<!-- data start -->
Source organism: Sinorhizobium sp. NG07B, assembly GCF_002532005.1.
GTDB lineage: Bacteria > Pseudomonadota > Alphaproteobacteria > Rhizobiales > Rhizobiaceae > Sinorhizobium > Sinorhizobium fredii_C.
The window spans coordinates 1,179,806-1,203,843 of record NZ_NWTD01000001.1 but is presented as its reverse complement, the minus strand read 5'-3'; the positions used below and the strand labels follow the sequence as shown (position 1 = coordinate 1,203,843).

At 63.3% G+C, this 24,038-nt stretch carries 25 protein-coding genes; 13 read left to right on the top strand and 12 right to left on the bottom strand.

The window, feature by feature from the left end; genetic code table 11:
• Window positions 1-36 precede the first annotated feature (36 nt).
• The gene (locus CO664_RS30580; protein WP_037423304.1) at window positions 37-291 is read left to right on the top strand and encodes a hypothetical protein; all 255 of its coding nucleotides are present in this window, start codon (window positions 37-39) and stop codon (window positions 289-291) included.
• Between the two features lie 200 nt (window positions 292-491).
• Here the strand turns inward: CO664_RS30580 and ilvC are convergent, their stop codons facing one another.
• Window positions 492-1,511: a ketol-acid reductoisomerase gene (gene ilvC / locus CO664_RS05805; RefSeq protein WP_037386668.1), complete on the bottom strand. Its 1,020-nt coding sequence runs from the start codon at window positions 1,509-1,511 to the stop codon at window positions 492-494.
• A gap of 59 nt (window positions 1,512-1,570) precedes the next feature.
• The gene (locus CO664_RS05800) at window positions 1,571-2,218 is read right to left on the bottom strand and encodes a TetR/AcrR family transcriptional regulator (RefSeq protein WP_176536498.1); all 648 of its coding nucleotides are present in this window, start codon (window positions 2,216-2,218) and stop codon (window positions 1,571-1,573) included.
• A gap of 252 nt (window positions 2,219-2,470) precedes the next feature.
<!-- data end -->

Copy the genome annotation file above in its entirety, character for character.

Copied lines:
Source organism: Sinorhizobium sp. NG07B, assembly GCF_002532005.1.
GTDB lineage: Bacteria > Pseudomonadota > Alphaproteobacteria > Rhizobiales > Rhizobiaceae > Sinorhizobium > Sinorhizobium fredii_C.
The window spans coordinates 1,179,806-1,203,843 of record NZ_NWTD01000001.1 but is presented as its reverse complement, the minus strand read 5'-3'; the positions used below and the strand labels follow the sequence as shown (position 1 = coordinate 1,203,843).

At 63.3% G+C, this 24,038-nt stretch carries 25 protein-coding genes; 13 read left to right on the top strand and 12 right to left on the bottom strand.

The window, feature by feature from the left end; genetic code table 11:
• Window positions 1-36 precede the first annotated feature (36 nt).
• The gene (locus CO664_RS30580; protein WP_037423304.1) at window positions 37-291 is read left to right on the top strand and encodes a hypothetical protein; all 255 of its coding nucleotides are present in this window, start codon (window positions 37-39) and stop codon (window positions 289-291) included.
• Between the two features lie 200 nt (window positions 292-491).
• Here the strand turns inward: CO664_RS30580 and ilvC are convergent, their stop codons facing one another.
• Window positions 492-1,511: a ketol-acid reductoisomerase gene (gene ilvC / locus CO664_RS05805; RefSeq protein WP_037386668.1), complete on the bottom strand. Its 1,020-nt coding sequence runs from the start codon at window positions 1,509-1,511 to the stop codon at window positions 492-494.
• A gap of 59 nt (window positions 1,512-1,570) precedes the next feature.
• The gene (locus CO664_RS05800) at window positions 1,571-2,218 is read right to left on the bottom strand and encodes a TetR/AcrR family transcriptional regulator (RefSeq protein WP_176536498.1); all 648 of its coding nucleotides are present in this window, start codon (window positions 2,216-2,218) and stop codon (window positions 1,571-1,573) included.
• A gap of 252 nt (window positions 2,219-2,470) precedes the next feature.